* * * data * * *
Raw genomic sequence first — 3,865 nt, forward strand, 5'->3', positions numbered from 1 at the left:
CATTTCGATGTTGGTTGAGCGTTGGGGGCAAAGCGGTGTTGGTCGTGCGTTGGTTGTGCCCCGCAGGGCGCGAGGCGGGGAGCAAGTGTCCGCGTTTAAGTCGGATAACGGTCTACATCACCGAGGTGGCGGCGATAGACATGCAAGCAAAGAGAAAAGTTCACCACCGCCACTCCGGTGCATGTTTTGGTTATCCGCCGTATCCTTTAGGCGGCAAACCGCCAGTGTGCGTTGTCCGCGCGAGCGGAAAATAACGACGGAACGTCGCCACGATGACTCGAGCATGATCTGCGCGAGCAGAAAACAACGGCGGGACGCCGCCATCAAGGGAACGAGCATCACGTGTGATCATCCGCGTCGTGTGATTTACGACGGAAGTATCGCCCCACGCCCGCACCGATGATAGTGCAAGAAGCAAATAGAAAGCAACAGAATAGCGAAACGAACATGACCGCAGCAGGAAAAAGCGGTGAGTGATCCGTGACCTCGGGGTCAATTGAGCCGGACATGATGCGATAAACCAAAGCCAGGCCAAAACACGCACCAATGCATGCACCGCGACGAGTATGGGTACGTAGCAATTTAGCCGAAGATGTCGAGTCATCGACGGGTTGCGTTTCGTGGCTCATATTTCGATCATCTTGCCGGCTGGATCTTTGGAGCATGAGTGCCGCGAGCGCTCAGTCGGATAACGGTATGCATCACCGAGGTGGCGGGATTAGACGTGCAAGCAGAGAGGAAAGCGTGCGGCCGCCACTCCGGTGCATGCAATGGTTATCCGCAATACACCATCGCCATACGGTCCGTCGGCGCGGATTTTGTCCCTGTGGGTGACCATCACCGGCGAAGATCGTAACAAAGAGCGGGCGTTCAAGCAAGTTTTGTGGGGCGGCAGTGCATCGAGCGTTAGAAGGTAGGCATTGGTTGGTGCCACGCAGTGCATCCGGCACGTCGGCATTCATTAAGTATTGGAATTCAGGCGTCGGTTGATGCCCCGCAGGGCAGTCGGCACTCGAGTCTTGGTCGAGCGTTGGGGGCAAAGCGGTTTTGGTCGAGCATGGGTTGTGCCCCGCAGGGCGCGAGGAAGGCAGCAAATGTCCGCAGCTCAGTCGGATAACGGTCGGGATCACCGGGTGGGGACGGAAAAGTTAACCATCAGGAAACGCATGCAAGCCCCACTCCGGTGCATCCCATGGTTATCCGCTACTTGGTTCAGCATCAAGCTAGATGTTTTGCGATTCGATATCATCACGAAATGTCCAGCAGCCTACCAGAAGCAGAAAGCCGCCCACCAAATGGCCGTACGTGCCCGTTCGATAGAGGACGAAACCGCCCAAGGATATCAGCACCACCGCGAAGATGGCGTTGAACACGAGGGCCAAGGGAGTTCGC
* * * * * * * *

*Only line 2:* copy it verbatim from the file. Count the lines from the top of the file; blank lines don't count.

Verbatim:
CATTTCGATGTTGGTTGAGCGTTGGGGGCAAAGCGGTGTTGGTCGTGCGTTGGTTGTGCCCCGCAGGGCGCGAGGCGGGGAGCAAGTGTCCGCGTTTAAGTCGGATAACGGTCTACATCACCGAGGTGGCGGCGATAGACATGCAAGCAAAGAGAAAAGTTCACCACCGCCACTCCGGTGCATGTTTTGGTTATCCGCCGTATCCTTTAGGCGGCAAACCGCCAGTGTGCGTTGTCCGCGCGAGCGGAAAATAACGACGGAACGTCGCCACGATGACTCGAGCATGATCTGCGCGAGCAGAAAACAACGGCGGGACGCCGCCATCAAGGGAACGAGCATCACGTGTGATCATCCGCGTCGTGTGATTTACGACGGAAGTATCGCCCCACGCCCGCACCGATGATAGTGCAAGAAGCAAATAGAAAGCAACAGAATAGCGAAACGAACATGACCGCAGCAGGAAAAAGCGGTGAGTGATCCGTGACCTCGGGGTCAATTGAGCCGGACATGATGCGATAAACCAAAGCCAGGCCAAAACACGCACCAATGCATGCACCGCGACGAGTATGGGTACGTAGCAATTTAGCCGAAGATGTCGAGTCATCGACGGGTTGCGTTTCGTGGCTCATATTTCGATCATCTTGCCGGCTGGATCTTTGGAGCATGAGTGCCGCGAGCGCTCAGTCGGATAACGGTATGCATCACCGAGGTGGCGGGATTAGACGTGCAAGCAGAGAGGAAAGCGTGCGGCCGCCACTCCGGTGCATGCAATGGTTATCCGCAATACACCATCGCCATACGGTCCGTCGGCGCGGATTTTGTCCCTGTGGGTGACCATCACCGGCGAAGATCGTAACAAAGAGCGGGCGTTCAAGCAAGTTTTGTGGGGCGGCAGTGCATCGAGCGTTAGAAGGTAGGCATTGGTTGGTGCCACGCAGTGCATCCGGCACGTCGGCATTCATTAAGTATTGGAATTCAGGCGTCGGTTGATGCCCCGCAGGGCAGTCGGCACTCGAGTCTTGGTCGAGCGTTGGGGGCAAAGCGGTTTTGGTCGAGCATGGGTTGTGCCCCGCAGGGCGCGAGGAAGGCAGCAAATGTCCGCAGCTCAGTCGGATAACGGTCGGGATCACCGGGTGGGGACGGAAAAGTTAACCATCAGGAAACGCATGCAAGCCCCACTCCGGTGCATCCCATGGTTATCCGCTACTTGGTTCAGCATCAAGCTAGATGTTTTGCGATTCGATATCATCACGAAATGTCCAGCAGCCTACCAGAAGCAGAAAGCCGCCCACCAAATGGCCGTACGTGCCCGTTCGATAGAGGACGAAACCGCCCAAGGATATCAGCACCACCGCGAAGATGGCGTTGAACACGAGGGCCAAGGGAGTTCGC